What I found most striking about Amis's defense is that he tells an anecdote about how his father first introduced him to a black man, how he first learned about diversity. He goes on to quote himself on his anti-racist views. Given that Amis (along with his father!) has been, as I understand, characterized as a racist this story and those quotes weigh in as evidence of his overall character. But he precedes them with, "Well, this is what's new about the new racism: it isn't racist." If his story is a defense of the statement he's been criticized for, then it's rather strange that it has nothing to do with what he said in that statement:
There’s a definite urge – don’t you have it? – to say, ‘The Muslim community will have to suffer until it gets its house in order.’ What sort of suffering? Not letting them travel. Deportation – further down the road. Curtailing of freedoms. Strip-searching people who look like they’re from the Middle East or from Pakistan… Discriminatory stuff, until it hurts the whole community and they start getting tough with their children.Amis is right to point out, that statement doesn't actually advocate discrimination, and anyone who has said that he has advocated that (based on that statement) is clearly wrong on a simple factual matter. The honesty is admirable, even, given that some people are sure to take the statement for more than it is. And since I can't honestly claim to having gone through my life without ever having said or thought anything racist, I'm not certainly going to criticize Amis for his honesty. The urge may well be there. I'd be surprised if only a few people shared Amis's urge, and we certainly ought to acknowledge such impulses so that we can address them. But it does strike me that the statement ties Islamism (or Jihadism, or terrorism masquerading as Islam, or takfirism, or whatever you want to call it) to the whole of Islam in a damaging way. I do think it's racist. He writes that his urge "not racist but simply retaliatory," but I'm curious how he selects the group (which is not limited to radical, violent fundamentalists) to retaliate against.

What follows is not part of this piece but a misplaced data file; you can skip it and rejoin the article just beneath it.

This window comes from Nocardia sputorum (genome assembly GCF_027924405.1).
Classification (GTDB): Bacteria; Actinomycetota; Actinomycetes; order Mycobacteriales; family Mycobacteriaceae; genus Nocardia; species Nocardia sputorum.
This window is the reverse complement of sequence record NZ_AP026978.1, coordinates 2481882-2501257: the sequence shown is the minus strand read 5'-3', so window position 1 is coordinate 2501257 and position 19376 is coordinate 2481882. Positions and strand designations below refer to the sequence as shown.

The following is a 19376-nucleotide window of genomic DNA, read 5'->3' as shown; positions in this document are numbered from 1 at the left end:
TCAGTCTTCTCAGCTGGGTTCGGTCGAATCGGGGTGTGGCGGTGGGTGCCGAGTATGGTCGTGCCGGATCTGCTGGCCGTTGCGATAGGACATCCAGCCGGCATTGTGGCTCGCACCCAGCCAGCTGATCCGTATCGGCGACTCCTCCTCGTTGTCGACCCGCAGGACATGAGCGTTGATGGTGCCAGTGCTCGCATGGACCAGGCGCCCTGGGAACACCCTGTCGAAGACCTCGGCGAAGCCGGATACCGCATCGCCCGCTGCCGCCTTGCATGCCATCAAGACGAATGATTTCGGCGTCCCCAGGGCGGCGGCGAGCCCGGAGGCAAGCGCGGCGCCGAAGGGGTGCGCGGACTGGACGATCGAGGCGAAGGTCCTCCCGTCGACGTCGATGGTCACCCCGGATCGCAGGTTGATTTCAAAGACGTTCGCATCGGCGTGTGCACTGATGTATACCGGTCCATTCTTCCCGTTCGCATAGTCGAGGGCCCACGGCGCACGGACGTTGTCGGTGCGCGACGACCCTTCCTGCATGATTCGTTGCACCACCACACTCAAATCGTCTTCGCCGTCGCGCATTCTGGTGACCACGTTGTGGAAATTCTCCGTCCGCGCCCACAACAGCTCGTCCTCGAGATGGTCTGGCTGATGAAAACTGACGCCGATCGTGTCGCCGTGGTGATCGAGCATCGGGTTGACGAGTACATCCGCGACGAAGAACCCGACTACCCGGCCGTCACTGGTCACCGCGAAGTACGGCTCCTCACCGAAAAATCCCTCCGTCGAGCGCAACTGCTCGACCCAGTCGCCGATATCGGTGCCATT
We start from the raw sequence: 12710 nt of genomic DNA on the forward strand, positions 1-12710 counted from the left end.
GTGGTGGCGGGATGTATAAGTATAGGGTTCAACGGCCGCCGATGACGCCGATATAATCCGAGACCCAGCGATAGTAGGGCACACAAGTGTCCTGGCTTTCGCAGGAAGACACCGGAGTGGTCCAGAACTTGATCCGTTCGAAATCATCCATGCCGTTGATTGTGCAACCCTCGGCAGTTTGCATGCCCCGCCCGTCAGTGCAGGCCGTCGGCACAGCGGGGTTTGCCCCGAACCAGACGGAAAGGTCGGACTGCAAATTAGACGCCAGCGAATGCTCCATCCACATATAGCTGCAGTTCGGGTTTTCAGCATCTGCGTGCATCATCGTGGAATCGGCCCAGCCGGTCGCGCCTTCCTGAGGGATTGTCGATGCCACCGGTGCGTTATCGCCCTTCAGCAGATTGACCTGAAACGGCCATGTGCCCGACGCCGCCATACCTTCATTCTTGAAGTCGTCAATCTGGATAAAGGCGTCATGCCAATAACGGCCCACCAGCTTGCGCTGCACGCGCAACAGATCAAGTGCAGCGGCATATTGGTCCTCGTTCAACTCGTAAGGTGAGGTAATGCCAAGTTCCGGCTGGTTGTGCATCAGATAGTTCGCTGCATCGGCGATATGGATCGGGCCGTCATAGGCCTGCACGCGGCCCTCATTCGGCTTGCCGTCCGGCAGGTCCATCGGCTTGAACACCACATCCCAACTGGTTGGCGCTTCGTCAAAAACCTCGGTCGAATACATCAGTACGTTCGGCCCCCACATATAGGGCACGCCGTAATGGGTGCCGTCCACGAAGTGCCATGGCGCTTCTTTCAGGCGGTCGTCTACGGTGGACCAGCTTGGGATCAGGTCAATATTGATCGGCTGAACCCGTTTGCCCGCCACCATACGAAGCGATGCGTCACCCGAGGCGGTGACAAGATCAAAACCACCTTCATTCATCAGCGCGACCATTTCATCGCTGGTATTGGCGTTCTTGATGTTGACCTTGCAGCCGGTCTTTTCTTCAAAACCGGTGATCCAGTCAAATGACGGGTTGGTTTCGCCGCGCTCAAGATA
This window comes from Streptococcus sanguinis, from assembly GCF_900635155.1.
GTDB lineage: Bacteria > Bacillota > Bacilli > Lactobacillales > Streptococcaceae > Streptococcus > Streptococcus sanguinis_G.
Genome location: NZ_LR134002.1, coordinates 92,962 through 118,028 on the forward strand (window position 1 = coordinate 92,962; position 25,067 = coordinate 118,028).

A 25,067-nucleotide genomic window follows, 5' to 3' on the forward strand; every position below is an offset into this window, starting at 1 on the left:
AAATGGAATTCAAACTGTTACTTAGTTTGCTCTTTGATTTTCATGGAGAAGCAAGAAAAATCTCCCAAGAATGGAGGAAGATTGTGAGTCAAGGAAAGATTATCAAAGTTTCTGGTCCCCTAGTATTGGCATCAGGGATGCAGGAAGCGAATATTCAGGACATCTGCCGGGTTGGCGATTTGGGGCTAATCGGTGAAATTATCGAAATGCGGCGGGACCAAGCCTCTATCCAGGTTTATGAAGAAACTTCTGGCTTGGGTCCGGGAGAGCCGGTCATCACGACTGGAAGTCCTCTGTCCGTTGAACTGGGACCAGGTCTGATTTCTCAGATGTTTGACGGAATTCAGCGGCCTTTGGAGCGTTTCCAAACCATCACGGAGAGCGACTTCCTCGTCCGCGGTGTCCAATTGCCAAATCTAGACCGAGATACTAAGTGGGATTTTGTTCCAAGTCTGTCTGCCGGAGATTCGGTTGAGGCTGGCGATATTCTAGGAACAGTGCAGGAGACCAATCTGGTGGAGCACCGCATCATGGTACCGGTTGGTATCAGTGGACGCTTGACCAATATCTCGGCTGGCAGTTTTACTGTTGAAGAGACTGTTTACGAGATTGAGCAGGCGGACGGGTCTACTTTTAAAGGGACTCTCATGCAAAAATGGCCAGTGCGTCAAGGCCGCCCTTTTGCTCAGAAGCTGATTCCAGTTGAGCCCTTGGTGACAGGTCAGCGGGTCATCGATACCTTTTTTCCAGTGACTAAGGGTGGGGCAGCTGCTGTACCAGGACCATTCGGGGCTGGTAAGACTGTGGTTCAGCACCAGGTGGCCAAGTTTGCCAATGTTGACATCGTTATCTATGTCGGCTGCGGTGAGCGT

If Amis is opposed to racism (in principle), if he's written and worked against racism (as he understands it), if he's opposed to Islamophobia even (strange that his proof that he isn't Islamophobic is about how he learned not to hate black people) that doesn't make his statement less racist. It's completely backwards to characterize a statement by who utters it. I'm sure many awful racists have uttered, "My, what a wonderfully blue sky" during their lives - such a statement isn't racist, regardless of who says it. And Amis's statement is racist regardless of who said it.
Rather than looking into the hearts of people to determine what it is that they've said, as if our ears weren't sufficient, we ought to look simply at and debate what people have actually said. When we assume that such a discussion revolves around someone's character, as if each of us were so one-dimensional that everything we've ever done or said must be equally racist/anti-racist, we lose sight of a far more important discussion of what sort of statement actually hurts people.
In this world, as a Jew, I've increasingly found myself trying to explain to various people that something they said hurt me because it echoes the same lies that have led to the deaths of too many Jews in history. Too often the response has been that I must be lying since that other person "isn't a racist." Of course, how could they understand what's hurtful to Jews - how could they even know if they're racist - if they start exclude everyone who disagrees (especially Jews, who are the ones most likely to express their disagreement) with them from the discussion on those grounds.